Yesterday, as I was cooling down after a run, I saw a beautiful snail creeping along its way across the pavement. Snails in our complex are not unusual. If I think about it, their numbers are actually a little disturbing. We have big snail (8″!) and small baby snails (3 mm) and all sizes in between.
What made this snail stand out, however, was how beautifully it was glowing – it was a lovely amber colour with red markings. Its antennae were almost translucent. And it was perfectly symmetrical.
So, I decided to take a picture to show my kids (my daughter loves snails).
I took out my iPhone. Keeping in mind that close ups are often best taken when shot from a distance, but zoomed in – I did just that. I squatted about 2 feet away from the snail, and zoomed in.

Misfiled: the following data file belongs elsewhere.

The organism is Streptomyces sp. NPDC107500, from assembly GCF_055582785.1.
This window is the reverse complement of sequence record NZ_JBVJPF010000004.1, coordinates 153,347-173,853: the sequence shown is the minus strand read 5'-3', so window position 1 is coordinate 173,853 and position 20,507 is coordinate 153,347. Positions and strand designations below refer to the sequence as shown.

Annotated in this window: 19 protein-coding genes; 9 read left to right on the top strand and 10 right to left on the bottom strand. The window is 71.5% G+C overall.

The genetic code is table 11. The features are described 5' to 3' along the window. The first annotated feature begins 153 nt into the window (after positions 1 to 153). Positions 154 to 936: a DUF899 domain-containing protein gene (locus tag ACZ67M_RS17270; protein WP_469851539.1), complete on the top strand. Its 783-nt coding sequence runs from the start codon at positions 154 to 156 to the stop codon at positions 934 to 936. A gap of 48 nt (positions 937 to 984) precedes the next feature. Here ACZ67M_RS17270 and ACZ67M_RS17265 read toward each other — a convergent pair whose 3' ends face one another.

And took one blurry snail picture after another.
Puzzled, I moved closer, reduced the zoom and took a clear picture.
And I realised something that made me stop in my tracks. The reason why the snail’s picture was blurry was because it was moving. It was creeping along at its minuscule pace – but it was moving. Just like my kids seem to constantly photograph as kinetic blurs, so was this snail! I would never have thought that a snail’s pace would make a photograph unfocused, but then again, it is all a matter of perspective, isn’t it?
The snail was making progress.
No matter how far our targets seem or how difficult, keep moving. No matter how slow the progress seems to you, keep going.
You are progressing, that is what is important.
To someone else, you are a kinetic blur.